22. Seems the variety of possible responses have been given. My past life & career was as an interior designer, space planner.
    I agree these are not best venues for selling your art . If your art fits in with the current trends in size, style & colour you may do just fine . The thinking us – yes I’m buying real art but I’m really decorating a space.Higher prices asked in a high end shop but not where a serious art buyer goes looking.
    Better is a designer who knows artists of different styles and who then takes the client to those studios.

    1. Thank you Caroline for your realistic and honest feedback….I think establishing relationships with individual designers who know our work is the way to cultivate business. Putting art in show rooms really is to make the furniture look better and not to sell art!

  23. I had my art in Beverly Hills Fine Art and Antiques and did very well there making $3 yo 5,000 mo
    Unfortunately he lost his lease and I lost the venue. But it was great while it lasted !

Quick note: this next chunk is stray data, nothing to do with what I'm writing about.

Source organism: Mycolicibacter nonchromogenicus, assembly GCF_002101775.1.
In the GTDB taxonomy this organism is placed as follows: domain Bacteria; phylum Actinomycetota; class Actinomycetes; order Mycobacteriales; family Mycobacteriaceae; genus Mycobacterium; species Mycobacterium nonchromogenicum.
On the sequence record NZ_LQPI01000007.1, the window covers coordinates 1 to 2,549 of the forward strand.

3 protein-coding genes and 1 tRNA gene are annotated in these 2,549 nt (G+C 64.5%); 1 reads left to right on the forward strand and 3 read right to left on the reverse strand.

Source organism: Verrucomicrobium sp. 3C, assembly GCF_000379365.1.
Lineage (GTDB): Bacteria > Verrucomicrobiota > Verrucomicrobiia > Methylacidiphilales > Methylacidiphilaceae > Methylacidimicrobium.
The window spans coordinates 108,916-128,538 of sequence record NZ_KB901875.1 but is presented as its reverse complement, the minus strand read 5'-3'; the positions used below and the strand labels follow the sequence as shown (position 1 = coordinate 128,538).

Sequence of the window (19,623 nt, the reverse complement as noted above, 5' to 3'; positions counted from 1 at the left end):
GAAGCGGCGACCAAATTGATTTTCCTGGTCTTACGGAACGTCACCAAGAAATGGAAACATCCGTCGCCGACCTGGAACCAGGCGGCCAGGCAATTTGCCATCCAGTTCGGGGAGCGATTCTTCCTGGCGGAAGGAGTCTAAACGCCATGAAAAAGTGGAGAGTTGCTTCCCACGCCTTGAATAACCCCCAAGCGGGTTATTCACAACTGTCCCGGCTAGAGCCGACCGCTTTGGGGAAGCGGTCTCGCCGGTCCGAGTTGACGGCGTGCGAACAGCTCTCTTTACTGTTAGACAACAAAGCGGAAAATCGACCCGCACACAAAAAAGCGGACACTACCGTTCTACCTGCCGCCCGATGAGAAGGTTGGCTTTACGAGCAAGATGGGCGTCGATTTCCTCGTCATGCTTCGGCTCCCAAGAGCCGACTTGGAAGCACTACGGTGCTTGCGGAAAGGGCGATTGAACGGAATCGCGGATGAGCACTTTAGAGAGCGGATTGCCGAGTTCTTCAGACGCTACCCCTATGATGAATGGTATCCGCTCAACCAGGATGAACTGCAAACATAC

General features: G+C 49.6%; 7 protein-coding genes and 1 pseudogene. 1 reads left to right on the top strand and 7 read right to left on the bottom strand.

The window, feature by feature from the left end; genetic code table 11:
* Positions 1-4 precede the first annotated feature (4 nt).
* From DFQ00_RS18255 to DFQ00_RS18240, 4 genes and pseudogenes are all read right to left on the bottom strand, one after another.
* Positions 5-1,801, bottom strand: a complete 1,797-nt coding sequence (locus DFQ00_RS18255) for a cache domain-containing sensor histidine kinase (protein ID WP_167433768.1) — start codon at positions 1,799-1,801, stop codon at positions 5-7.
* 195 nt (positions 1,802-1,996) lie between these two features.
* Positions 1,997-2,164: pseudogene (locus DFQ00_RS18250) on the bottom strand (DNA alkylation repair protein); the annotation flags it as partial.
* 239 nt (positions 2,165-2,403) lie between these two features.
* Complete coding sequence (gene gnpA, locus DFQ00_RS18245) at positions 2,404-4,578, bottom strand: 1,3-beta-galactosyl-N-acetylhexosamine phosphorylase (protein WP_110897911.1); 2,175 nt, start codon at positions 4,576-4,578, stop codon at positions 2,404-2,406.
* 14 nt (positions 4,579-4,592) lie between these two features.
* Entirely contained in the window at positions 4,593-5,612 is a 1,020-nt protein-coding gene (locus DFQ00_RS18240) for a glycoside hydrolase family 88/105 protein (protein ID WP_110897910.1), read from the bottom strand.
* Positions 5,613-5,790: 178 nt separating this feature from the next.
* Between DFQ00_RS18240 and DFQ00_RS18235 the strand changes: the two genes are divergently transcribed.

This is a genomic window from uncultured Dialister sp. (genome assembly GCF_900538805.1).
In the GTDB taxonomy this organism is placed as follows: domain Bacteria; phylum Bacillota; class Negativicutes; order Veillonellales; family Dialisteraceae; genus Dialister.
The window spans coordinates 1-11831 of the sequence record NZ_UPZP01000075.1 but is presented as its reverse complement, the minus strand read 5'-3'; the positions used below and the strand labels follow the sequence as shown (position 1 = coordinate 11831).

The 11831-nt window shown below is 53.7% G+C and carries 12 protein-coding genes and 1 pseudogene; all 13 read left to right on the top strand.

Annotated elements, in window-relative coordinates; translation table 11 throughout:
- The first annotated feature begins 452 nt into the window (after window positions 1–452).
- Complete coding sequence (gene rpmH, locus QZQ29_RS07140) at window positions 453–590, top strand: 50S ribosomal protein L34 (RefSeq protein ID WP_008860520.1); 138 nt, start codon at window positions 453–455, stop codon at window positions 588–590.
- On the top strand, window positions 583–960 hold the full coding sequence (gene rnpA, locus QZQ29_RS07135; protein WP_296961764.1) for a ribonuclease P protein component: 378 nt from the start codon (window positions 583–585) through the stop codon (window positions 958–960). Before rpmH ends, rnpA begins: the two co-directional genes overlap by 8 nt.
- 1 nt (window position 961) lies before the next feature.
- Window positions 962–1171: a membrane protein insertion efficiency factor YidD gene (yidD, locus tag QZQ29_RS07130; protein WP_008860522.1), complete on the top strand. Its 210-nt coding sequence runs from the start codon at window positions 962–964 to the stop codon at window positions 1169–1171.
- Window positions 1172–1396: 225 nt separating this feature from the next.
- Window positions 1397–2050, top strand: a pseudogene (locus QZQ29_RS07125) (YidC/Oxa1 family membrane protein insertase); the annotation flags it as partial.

My classic horse paintings went very well with their high end European antique furniture.
    I believe it can work well if you choose your store well.

  24. Until recently I had many large pieces of work in a To the Trade interior design showroom in NC. Almost every piece sold. It was great for me. I even had one designer come to my studio for a commission piece. She worked it out with showroom on her end.
    As far as furniture stores I do not have any experience.

  25. These are just my personal thoughts as an artist. I think we each have to decide what we’re doing and why. I am doing art because I love doing it. I’ve successfully run three other businesses that were very different, and I know that doing something for the payoff is not the same as doing it because I love doing it. Art can be beautiful and it can be a moneymaker. Not often both at the same time.